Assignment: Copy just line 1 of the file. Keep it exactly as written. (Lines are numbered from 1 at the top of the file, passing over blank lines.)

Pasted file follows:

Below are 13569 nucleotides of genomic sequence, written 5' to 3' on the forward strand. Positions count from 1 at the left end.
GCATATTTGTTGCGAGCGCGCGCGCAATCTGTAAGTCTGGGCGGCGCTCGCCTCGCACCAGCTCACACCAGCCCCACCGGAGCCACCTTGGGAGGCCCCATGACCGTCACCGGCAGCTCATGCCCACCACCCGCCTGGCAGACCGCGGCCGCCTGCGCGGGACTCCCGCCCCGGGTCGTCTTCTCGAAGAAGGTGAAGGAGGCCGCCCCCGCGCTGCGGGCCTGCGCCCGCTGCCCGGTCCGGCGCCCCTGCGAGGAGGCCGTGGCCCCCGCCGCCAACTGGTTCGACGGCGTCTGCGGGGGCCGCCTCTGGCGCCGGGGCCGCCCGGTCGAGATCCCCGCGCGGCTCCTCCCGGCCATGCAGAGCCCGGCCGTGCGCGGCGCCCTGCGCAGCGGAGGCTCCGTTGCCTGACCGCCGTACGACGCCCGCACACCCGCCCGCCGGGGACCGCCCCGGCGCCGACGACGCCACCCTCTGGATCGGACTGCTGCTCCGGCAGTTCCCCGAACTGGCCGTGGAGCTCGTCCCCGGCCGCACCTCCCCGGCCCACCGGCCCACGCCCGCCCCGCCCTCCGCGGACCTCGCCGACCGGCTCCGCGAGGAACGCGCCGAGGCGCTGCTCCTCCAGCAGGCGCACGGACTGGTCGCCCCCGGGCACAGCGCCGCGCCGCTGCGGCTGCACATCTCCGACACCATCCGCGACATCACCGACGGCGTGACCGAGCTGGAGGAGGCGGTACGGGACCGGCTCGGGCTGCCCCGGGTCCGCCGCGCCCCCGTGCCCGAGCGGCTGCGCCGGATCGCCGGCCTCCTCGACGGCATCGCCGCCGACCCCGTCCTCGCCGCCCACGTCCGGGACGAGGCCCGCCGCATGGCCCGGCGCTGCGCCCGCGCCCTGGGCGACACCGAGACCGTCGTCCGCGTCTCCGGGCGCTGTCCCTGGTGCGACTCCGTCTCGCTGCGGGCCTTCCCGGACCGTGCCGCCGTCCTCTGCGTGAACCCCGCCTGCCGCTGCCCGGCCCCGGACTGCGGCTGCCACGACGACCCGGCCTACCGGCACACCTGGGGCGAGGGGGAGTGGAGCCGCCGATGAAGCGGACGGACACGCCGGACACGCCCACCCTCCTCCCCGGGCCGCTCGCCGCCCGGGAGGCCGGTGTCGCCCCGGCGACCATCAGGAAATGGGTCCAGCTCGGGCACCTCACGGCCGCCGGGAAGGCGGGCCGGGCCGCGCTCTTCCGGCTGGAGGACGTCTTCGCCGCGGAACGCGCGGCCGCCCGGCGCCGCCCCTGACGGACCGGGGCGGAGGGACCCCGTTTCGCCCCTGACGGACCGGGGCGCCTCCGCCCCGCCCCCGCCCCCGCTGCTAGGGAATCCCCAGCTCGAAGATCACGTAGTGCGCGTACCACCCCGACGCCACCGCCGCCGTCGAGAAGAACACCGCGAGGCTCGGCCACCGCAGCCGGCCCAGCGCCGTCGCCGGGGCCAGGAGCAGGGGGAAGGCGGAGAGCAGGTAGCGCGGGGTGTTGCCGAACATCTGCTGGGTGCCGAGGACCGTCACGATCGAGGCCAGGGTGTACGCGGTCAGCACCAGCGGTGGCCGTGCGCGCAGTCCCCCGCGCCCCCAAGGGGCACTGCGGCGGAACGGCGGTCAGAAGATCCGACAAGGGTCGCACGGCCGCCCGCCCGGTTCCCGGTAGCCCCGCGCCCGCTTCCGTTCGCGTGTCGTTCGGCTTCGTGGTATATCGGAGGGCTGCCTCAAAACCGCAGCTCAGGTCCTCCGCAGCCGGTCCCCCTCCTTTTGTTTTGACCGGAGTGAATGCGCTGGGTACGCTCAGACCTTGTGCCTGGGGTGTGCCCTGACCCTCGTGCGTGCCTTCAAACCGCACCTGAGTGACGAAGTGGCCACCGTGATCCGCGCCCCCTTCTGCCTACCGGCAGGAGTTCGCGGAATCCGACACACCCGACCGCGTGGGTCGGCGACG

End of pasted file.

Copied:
Below are 13569 nucleotides of genomic sequence, written 5' to 3' on the forward strand. Positions count from 1 at the left end.